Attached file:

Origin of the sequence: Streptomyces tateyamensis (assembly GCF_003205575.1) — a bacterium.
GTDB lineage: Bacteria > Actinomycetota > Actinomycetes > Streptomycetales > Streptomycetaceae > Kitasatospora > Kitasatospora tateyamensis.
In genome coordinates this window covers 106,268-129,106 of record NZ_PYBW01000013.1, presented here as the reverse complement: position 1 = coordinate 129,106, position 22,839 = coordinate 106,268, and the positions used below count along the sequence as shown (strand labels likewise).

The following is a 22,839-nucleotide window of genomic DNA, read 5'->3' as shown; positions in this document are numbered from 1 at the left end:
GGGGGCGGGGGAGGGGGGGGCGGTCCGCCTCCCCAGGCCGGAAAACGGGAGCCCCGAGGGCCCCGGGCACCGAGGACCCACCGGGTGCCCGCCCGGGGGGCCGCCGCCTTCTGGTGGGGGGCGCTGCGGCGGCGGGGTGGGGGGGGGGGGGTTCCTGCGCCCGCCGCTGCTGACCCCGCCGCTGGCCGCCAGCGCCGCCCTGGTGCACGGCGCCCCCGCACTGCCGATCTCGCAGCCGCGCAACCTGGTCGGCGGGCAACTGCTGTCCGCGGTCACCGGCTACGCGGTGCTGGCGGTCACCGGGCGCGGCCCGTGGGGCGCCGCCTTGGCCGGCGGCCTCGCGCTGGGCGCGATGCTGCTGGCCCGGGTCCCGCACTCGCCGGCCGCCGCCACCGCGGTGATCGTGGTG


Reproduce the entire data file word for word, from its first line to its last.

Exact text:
Origin of the sequence: Streptomyces tateyamensis (assembly GCF_003205575.1) — a bacterium.
GTDB lineage: Bacteria > Actinomycetota > Actinomycetes > Streptomycetales > Streptomycetaceae > Kitasatospora > Kitasatospora tateyamensis.
In genome coordinates this window covers 106,268-129,106 of record NZ_PYBW01000013.1, presented here as the reverse complement: position 1 = coordinate 129,106, position 22,839 = coordinate 106,268, and the positions used below count along the sequence as shown (strand labels likewise).

The following is a 22,839-nucleotide window of genomic DNA, read 5'->3' as shown; positions in this document are numbered from 1 at the left end:
GGGGGCGGGGGAGGGGGGGGCGGTCCGCCTCCCCAGGCCGGAAAACGGGAGCCCCGAGGGCCCCGGGCACCGAGGACCCACCGGGTGCCCGCCCGGGGGGCCGCCGCCTTCTGGTGGGGGGCGCTGCGGCGGCGGGGTGGGGGGGGGGGGGTTCCTGCGCCCGCCGCTGCTGACCCCGCCGCTGGCCGCCAGCGCCGCCCTGGTGCACGGCGCCCCCGCACTGCCGATCTCGCAGCCGCGCAACCTGGTCGGCGGGCAACTGCTGTCCGCGGTCACCGGCTACGCGGTGCTGGCGGTCACCGGGCGCGGCCCGTGGGGCGCCGCCTTGGCCGGCGGCCTCGCGCTGGGCGCGATGCTGCTGGCCCGGGTCCCGCACTCGCCGGCCGCCGCCACCGCGGTGATCGTGGTG